Society has conditioned us to believe that there are ‘acceptable’ time periods in the year in which human beings can gain weight without being ridiculed profusely. One such time is… Da da daaaaaaaam, WINTER! Now, although I do have my own opinion with regards to the social construction of weight appropriate/inappropriate behaviours (note to elf: future rant post!) there is some truth here.
Many years ago human beings would eat more in the Winter months in order to protect themselves from the risk of famine. However, things have changed significantly since then as there is more than enough to go around at present! Therefore, this primitive need of ours is no longer an appropriate means to help us get through Winter. HOWEVER, that does not mean that the evolutionary microchip has disappeared, it is still very much ingrained into our brains.
It’s no surprise then that when Winter strolls in we get hungrier, more tired and a touch more lazy. The comfort foods seem far more appealing and that extra layer of fat doesn’t look too threatening hidden under 3 layers of warm clothing. This survival mechanism is no longer being used for survival but rather for indulgence and ultimately fuels our (funny enough) deeply ingrained self-hate speech when Summer rolls in. Reason being? We are no longer programmed to behave this way so when the season changes we do not simply ‘bounce back’ and return to how we were before. Most of the time most people will stress out about their weight gain AND comfort eat in order to ease that stress. This inevitably turns into self-loathing which turns into…. COMFORT EATING! And so the sick cycle continues…
Society has simply used this once adaptive behaviour as an excuse to gain weight in Winter. However, when Summer returns we are expected to just drop the weight. Not surprisingly, that does not happen.
Now, I wish I could just say ‘let’s fight our primitive instincts and NOT eat all the warm deliciousness that tempts us everyday.’ It is a bit harder than that unfortunately. However, we can adjust the way we respond to this instinct in such that we will nurture our bodies and our souls rather than force ourselves to by a new ‘voluptuous’ wardrobe.
1) Set a goal NOW! Don’t wait until Summer comes along to get into the gym to lose the ‘extra’ Winter weight or (for some) the excess weight from the previous Summer! Make a promise to yourself that you will do something that will facilitate that goal, hmmm maybe there’s a nice bikini/pair of jeans you’d like to show off sooner than later? Even add an incentive: ‘When I reach my goal by X date I will by myself those shoes/jeans I’ve been eyeing out.’ Feeling a bit more daring ‘When I reach that goal I’m booking myself that holiday I have been saving up for!’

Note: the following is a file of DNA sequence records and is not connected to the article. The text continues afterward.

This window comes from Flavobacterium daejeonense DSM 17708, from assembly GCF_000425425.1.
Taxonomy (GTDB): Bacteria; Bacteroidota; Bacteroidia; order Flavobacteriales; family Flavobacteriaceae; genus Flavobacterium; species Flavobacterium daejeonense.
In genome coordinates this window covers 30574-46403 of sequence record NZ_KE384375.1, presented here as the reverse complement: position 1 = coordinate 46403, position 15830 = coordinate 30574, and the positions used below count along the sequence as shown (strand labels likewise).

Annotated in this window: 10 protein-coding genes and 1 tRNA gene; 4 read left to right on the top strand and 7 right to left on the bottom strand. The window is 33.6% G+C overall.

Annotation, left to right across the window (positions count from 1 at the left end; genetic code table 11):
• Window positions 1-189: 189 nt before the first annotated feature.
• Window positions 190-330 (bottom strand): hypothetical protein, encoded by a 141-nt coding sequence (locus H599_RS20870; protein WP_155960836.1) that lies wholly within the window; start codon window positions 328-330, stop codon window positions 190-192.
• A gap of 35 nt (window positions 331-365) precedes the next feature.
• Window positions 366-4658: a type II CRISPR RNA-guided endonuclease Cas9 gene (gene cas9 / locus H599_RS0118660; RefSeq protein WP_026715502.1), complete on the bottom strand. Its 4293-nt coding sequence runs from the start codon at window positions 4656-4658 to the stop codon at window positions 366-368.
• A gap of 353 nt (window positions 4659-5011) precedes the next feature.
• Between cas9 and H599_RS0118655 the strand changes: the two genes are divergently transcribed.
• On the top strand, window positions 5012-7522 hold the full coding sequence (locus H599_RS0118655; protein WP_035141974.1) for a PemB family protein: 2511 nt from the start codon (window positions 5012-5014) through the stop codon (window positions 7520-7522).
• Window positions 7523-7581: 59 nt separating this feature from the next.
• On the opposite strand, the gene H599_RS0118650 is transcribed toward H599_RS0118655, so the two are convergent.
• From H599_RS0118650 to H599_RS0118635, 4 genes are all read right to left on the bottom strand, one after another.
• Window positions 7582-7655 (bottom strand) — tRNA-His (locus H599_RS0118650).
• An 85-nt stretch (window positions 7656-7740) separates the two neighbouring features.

2) Eat carbohydrates. Your natural instincts to eat more carbohydrate foods WILL kick in, so be prepared. Opt for healthier carbs. Try sweet potato, butternut, pumpkin or rye bread. Wanting more of a comfort meal? No problem, mash the sweet potato up for mash and if you add some hot water, stock and a blender you have soup! Slightly more indulgent? Go grab some whole wheat/rye pasta and have a tasty tomato based pasta dish loaded with veggies and protein. You can’t go wrong there, but just be careful of portion sizes.
3) Eat enough proteins. This Winter opt for the leaner cuts (chicken breast, ostrich, pork fillet, fish). Your body will be working overtime to keep you warm and energised and it will love you for the extra protein that you will give it. Vegetarian? No problem, try chickpeas, lentils, tofu and my favourite egg whites!
4) Your body is a fat burning machine in Winter! Seriously, it has to work like a beast to keep you warm which means that it burns more calories than usual. So, take advantage of this by giving it the right fuel to burn. By eating low G.I carbs, lots of proteins and the right types/amount of fats your body will ultimately go to your fat supplies and burn them as fuel! Overindulging only gives your body more excess fuel to burn. Of course, be careful not to overdo it here as calories are still calories.
5) Be aware of the difference between being hungry and being tired. Due to the shorter days and longer nights the body releases melatonin earlier. When we are tired we are likely to eat more/crave energy boosting foods as we may be feeling lethargic. Listen to your body and learn to tell the difference.
Set yourself up for success this Winter! Imagine how great you will feel when you reach that goal and believe that you can achieve it, the only one who will stand in your way is yourself.
~ Every possibility already exists ~